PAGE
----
Raville: If they want to live a life of recovery, we believe that they shouldn’t have to live with HIV or viral hepatitis, we’re also getting them tested as well. So we’re reclaiming individuals right now, during their use, because we think there’s one positive thing they can do today. We do that in a non-judgmental and compassionate way. 

Reporter: Most public health officials in Colorado supported the state’s needle exchange bill in 2010. Among them, Dr. Mark Thrun at Denver Public Health.  His agency tested blood from a sample of the city’s injection drug users in 2009, and Thrun says it showed they were at huge risk for getting serious infections. 

Thrun: Of those almost 500 people that we tested that year, 73% -73%!-  were infected with hepatitis C. That compares to probably about 1.5% in the overall Colorado population, so enormous disparities. About 5% were infected with HIV, and that compares to probably a half-percent in the general population in Colorado.

Reporter: Hepatitis C is hard on the liver, and can be deadly 

Denver’s needle exchanges have been operating for less than a year. No one has done a follow-up survey to see they’re reducing Hep C or HIV infection rates. Around the world, though, cities with longer-standing syringe exchanges have lower infection rates than cities that don’t.

Those arguments helped compel a majority of Colorado lawmakers to OK needle exchange legislation, but they don’t sway everyone. Again, Colorado House Speaker Frank McNulty.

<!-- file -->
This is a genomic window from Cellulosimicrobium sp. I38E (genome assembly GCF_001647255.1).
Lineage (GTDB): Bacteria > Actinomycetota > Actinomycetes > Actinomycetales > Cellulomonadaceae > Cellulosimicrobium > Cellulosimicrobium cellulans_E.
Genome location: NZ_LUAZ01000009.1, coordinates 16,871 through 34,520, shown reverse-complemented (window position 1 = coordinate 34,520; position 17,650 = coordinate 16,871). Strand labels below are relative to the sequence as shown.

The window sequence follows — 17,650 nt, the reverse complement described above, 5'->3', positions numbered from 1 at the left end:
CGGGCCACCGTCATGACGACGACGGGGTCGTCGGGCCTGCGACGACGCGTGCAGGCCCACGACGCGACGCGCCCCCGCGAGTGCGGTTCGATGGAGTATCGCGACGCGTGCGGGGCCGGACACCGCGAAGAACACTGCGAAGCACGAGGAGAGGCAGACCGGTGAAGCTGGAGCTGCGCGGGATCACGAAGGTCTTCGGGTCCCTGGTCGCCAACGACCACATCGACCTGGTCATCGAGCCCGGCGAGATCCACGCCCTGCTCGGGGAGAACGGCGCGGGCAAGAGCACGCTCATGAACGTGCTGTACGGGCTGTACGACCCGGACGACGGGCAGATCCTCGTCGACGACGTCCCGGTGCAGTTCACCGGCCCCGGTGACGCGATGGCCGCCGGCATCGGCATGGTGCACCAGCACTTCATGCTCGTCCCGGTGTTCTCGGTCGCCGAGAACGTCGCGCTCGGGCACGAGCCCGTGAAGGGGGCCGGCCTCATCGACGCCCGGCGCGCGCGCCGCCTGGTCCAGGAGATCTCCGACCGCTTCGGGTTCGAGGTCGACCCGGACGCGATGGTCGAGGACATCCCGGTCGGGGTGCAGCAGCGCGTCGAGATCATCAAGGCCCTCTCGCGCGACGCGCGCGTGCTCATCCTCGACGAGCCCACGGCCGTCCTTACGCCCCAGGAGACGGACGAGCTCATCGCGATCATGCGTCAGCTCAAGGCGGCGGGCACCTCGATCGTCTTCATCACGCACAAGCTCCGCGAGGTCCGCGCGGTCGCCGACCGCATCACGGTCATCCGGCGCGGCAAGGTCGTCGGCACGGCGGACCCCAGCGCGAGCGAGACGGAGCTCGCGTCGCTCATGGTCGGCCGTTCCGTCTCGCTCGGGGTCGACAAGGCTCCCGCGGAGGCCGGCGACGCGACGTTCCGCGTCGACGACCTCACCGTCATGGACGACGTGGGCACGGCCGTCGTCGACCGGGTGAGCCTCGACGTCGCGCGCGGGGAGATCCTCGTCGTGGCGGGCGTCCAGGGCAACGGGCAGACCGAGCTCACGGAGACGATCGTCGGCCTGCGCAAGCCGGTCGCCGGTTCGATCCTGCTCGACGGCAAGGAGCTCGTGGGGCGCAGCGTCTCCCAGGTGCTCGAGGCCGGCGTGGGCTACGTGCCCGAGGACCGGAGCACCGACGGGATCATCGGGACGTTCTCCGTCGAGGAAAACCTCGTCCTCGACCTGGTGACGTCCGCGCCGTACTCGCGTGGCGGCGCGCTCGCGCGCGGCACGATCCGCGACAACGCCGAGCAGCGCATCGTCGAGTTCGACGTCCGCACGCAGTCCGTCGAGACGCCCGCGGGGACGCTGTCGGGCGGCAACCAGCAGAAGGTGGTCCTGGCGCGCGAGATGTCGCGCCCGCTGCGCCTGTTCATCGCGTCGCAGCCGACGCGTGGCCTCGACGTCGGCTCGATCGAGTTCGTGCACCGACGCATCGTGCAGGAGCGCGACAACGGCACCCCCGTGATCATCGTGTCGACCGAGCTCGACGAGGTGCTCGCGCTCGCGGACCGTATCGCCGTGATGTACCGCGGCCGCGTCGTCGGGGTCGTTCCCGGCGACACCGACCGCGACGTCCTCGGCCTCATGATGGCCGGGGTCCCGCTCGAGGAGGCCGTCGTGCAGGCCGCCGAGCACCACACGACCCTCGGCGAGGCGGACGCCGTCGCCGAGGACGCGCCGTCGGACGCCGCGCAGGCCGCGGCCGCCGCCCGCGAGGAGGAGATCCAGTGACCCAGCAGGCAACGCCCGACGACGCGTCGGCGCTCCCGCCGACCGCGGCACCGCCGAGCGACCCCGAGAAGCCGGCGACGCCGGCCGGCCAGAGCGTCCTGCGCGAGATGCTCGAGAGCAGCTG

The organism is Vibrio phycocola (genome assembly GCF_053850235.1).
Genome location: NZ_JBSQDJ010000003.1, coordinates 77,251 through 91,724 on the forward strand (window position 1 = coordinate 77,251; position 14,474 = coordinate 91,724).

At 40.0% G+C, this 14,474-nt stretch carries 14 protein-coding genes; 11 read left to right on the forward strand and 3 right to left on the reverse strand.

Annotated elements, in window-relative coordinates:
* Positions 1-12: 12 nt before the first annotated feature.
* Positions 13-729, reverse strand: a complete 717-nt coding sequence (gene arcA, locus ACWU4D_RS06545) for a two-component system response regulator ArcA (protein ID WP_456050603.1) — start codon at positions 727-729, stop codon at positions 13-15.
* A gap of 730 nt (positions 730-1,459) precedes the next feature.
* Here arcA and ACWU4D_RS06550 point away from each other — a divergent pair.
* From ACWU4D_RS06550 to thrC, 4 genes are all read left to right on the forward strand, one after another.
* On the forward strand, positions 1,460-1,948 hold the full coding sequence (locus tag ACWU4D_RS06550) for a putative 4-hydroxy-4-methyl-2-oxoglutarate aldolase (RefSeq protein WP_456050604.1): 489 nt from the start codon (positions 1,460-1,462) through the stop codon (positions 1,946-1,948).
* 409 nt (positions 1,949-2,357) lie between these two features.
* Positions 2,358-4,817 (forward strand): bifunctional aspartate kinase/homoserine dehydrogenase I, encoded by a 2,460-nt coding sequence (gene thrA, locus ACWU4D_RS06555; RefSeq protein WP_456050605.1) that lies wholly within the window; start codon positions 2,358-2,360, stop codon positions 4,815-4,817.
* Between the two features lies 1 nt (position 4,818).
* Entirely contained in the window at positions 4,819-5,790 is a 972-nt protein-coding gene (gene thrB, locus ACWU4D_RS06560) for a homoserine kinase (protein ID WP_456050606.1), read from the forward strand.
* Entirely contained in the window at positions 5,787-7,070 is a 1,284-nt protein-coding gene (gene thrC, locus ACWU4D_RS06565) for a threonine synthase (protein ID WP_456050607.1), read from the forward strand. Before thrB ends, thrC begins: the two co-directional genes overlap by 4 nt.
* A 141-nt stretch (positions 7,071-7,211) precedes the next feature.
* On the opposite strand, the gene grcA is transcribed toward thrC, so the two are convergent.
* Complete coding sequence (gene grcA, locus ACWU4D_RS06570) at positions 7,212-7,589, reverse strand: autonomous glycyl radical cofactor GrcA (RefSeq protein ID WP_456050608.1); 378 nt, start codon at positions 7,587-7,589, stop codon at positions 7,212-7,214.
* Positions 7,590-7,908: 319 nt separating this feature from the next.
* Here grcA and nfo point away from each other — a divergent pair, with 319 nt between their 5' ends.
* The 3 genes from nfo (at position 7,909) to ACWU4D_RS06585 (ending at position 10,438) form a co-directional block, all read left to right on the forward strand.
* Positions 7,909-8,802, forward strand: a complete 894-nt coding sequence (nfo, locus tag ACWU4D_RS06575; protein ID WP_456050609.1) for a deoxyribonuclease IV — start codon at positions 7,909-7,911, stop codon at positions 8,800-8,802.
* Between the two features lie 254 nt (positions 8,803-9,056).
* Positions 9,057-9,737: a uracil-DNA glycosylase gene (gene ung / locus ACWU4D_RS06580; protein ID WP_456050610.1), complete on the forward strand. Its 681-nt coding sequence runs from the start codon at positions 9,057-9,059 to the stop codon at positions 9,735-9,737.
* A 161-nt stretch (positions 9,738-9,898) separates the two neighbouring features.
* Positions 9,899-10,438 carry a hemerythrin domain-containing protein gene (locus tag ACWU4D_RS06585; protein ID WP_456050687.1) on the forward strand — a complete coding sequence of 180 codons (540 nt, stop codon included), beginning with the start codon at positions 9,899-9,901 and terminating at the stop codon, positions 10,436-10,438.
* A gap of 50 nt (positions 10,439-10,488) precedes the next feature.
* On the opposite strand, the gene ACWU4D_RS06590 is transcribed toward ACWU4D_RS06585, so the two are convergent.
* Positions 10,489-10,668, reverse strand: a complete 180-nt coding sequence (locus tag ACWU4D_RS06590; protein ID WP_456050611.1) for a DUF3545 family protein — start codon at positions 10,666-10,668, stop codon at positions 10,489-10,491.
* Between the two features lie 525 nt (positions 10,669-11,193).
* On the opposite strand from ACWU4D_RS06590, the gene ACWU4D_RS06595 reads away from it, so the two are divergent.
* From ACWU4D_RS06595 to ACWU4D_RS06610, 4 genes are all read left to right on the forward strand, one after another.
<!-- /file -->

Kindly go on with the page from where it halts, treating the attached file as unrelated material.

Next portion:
McNulty: It doesn’t make sense to encourage the use of illegal, illicit drugs. They hurt kids, they hurt families, they hurt our communities, and we need to stay focused on what the real problem is, and that’s helping people kick their addictions, and there are lots of good private programs out there to do that, there are many public programs out there to do that, and that’s where our focus needs to be. 

Reporter: Needle exchange backers, like Dr. Thrun at Denver Public Health say the city needs both treatment programs and syringe exchange. That’s what research suggests. 

Thrun: Actually the people that sought services through syringe exchange were more likely to end up reducing their drug use, were more likely to get into treatment centers. That’s huge from a public health perspective, in my opinion. 

Reporter: Lisa Raville, who runs the needle exchange on Santa Fe, says that so far this year 85 people have asked them for referral to addiction treatment. That’s out of about 400 people who come by regularly.  That makes her feel good, because it means they’re building trust with their clients, most of whom are homeless and have suffered some kind of psychological trauma. Many are mentally ill, she says, or are veterans from the recent wars or Viet Nam. Raville says winning her clients’ trust is the first step to them accepting help that can save their lives. 

Raville: And it’s a long relationship that we start to build. These folks sometimes don’t trust anybody for a very long time. Sometimes they’ll sit in the corner with a cup of coffee and they can’t believe a place like this exists, because we’re nice, and we’re glad to see them, and we’ve got health education classes, and we want to talk to them about what’s really going on in their life. They don’t have to lie or bullshit with us. We can push forward together, that’s why we’re here. We’ve got the resources and referrals that they may not have out there.

Reporter: It’s been eight months since the Harm Reduction Action Center has been running its needle exchange. Raville says they’re on track to meet their goal of getting about 500 people enrolled in their first year.

Beyond that, they’re trying to get a bill next legislative session to legalize off-site syringe exchange. Legally, the only place they can give users syringes is at the downtown location. But it can be hard for people to make it there during their limited hours. Raville regularly sends out teams of outreach workers and she’d like for them to be able to offer syringes on their rounds of places homeless addicts gather. 

[Photo: Flicrk user NathanF]